In my March 15th 2016 blog “How to do it” and “how to do it II and more of why” I laid out an option for reducing the dependency and increasing the local community’s self-reliance for food. And the basics on how to basically do it yourself.  As far as the how to do it, here is an alternative I recently discovered that is not altogether new.  “Agrihood” is the nearest functional local uprising currently occurring in the United States.  The community is built around the food that is grown for the community.  Right in the backyard in some cases.  Although the housing costs in these communities may be higher, they have it right.   Now can we build the agriculture like this in the existing hoods?  I believe so.  Again, it will come to cost and profit and not only the $$$, but the health/community cost/profit vs. the current state of our health and the costs we are incurring.  Not only can we sustain the food and health of the community, we can potentially increase the livelihood of those in the community by building and sustaining and improving upon the sense of work and continued education of our youth (and adults) of how and where our food should be produced.  In my mind, this is extremely valuable and is being lost to our recent generations.

We know over doing anything can cause a negative result.   Farming and overuse is no different (see post “Soil, Food, Nutrition, Health”) of May 24th 2016. The large single crops which either produce a fuel, food for livestock or synthesized food ingredient are wreaking havoc on our land by reducing the natural nutrient levels and run off pesticides & herbicides into our waterways.  And, not any less important, the refined/processed products that become part mass food options sold to us on the store shelves are inescapable fill our bodies with the synthesized syrups, sweeteners… that have become the substitutes which stimulate our appetites and leave us nutritionally void and wanting more of it.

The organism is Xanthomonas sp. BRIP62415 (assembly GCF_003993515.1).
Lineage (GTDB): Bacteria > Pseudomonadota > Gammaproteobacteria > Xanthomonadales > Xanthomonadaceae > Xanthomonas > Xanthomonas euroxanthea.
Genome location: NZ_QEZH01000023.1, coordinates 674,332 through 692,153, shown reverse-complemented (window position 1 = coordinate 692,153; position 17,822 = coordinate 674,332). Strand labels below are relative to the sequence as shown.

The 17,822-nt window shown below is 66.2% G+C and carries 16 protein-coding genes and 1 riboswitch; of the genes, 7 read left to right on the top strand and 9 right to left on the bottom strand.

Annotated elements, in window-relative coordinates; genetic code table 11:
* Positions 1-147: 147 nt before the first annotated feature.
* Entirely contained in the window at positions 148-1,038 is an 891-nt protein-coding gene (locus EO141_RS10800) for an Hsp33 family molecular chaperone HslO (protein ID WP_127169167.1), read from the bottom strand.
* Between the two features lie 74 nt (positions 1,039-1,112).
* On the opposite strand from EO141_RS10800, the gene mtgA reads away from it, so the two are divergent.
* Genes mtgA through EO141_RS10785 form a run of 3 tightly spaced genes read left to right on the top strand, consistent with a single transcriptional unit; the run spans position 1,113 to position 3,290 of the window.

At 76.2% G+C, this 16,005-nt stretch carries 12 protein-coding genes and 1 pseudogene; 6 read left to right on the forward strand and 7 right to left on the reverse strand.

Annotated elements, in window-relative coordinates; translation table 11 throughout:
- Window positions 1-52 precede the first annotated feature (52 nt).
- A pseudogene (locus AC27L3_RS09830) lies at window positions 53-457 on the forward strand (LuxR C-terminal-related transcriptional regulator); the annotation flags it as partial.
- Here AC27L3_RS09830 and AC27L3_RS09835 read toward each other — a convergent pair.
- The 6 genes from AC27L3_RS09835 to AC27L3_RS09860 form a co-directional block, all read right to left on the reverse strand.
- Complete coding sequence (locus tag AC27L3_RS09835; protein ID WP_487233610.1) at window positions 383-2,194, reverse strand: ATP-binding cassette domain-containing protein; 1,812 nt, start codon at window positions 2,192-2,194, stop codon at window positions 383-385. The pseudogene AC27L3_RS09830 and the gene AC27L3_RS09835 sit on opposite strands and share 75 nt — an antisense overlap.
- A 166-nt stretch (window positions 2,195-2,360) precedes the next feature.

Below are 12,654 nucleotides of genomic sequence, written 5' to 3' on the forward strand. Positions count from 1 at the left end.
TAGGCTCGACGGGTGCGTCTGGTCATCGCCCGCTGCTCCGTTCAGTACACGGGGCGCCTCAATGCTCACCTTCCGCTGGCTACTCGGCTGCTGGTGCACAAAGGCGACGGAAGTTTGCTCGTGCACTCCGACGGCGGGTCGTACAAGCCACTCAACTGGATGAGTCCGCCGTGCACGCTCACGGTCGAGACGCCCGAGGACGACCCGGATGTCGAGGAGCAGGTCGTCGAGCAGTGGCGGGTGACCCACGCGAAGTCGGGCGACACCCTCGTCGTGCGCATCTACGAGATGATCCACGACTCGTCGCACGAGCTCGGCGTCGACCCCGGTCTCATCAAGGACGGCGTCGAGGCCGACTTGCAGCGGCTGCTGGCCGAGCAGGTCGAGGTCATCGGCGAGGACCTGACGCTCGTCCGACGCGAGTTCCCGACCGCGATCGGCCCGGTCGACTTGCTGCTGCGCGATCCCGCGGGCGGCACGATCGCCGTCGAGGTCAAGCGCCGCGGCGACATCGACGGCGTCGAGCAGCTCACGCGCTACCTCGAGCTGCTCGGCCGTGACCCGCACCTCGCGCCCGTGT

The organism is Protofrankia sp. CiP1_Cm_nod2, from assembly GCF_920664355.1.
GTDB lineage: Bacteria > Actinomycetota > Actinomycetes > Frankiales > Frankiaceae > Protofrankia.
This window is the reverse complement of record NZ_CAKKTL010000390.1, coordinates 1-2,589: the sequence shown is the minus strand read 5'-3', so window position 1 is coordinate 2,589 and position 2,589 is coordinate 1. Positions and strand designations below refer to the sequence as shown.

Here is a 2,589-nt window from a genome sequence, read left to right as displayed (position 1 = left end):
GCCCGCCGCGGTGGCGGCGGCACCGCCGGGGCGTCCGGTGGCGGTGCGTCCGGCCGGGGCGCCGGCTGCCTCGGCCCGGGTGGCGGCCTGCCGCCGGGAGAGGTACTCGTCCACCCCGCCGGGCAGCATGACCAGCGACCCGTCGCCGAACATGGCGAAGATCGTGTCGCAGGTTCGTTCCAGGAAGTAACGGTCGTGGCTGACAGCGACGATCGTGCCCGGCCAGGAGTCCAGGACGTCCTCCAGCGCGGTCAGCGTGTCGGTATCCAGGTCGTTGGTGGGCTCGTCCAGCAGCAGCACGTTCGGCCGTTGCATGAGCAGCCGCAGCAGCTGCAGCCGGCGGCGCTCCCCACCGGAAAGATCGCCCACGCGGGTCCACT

We know that if you produce on an extremely large scale or even medium or large scale or, certain natural inhabitants, plants and even animals will either become extinct, die off, move away, and a loss either on a small or extremely large scale will occur.  Worst case scenario, become extinct (which has already occurred in both plant, insect and animal). See “Our Loss Part II

All of my blogs to day have lead me to try to define “Progress” and what it means to you, me and everyone else.  I sincerely believe some may not know what to say, mainly because, if you think before you open your mouth, and consider the entirety and vast consequences including your religious belief, it is difficult to put into words. Too many open their mouths way to fast and their intentions are well, but with due respect to all, they just don’t think.  As many of us are too busy to think, because we are trying to get by.  And this plays right into the hands and deep pockets of the big businesses, politicians and manipulated media, that in turn further manipulates us for ratings to form our thinking and decisions!

Please understand, this is not a point or stick in the face to the traditional farmer.  This is a global, U.S., Illinois, Indiana, Ohio, Nebraska……..and local issue where everyone is down stream of what is occurring on and in our land, air and water, and ultimately, our food and human health.

 

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Author:

Raised on a 20 acre farm with all the animals in rural Indiana. Picked up rocks out of farm field before planting season, cooked in a pancake house for a couple years, worked in a factory, joined the Navy, back to the factory then College. It went by so fast.